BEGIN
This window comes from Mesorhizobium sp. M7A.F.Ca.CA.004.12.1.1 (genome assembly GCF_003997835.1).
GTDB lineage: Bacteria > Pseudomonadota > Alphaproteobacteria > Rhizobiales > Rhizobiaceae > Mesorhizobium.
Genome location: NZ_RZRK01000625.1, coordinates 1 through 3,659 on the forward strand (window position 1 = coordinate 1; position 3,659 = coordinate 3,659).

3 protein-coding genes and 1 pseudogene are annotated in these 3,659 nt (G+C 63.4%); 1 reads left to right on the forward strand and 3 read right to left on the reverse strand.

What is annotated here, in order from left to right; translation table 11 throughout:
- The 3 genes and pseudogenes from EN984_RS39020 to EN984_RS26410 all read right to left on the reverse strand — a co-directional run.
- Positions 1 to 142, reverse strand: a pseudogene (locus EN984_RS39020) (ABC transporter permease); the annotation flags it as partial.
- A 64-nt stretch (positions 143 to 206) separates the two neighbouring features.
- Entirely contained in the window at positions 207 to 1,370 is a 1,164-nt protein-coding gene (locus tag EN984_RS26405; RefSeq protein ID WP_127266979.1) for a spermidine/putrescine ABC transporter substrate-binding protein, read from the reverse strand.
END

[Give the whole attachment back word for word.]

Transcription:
This window comes from Mesorhizobium sp. M7A.F.Ca.CA.004.12.1.1 (genome assembly GCF_003997835.1).
GTDB lineage: Bacteria > Pseudomonadota > Alphaproteobacteria > Rhizobiales > Rhizobiaceae > Mesorhizobium.
Genome location: NZ_RZRK01000625.1, coordinates 1 through 3,659 on the forward strand (window position 1 = coordinate 1; position 3,659 = coordinate 3,659).

3 protein-coding genes and 1 pseudogene are annotated in these 3,659 nt (G+C 63.4%); 1 reads left to right on the forward strand and 3 read right to left on the reverse strand.

What is annotated here, in order from left to right; translation table 11 throughout:
- The 3 genes and pseudogenes from EN984_RS39020 to EN984_RS26410 all read right to left on the reverse strand — a co-directional run.
- Positions 1 to 142, reverse strand: a pseudogene (locus EN984_RS39020) (ABC transporter permease); the annotation flags it as partial.
- A 64-nt stretch (positions 143 to 206) separates the two neighbouring features.
- Entirely contained in the window at positions 207 to 1,370 is a 1,164-nt protein-coding gene (locus tag EN984_RS26405; RefSeq protein ID WP_127266979.1) for a spermidine/putrescine ABC transporter substrate-binding protein, read from the reverse strand.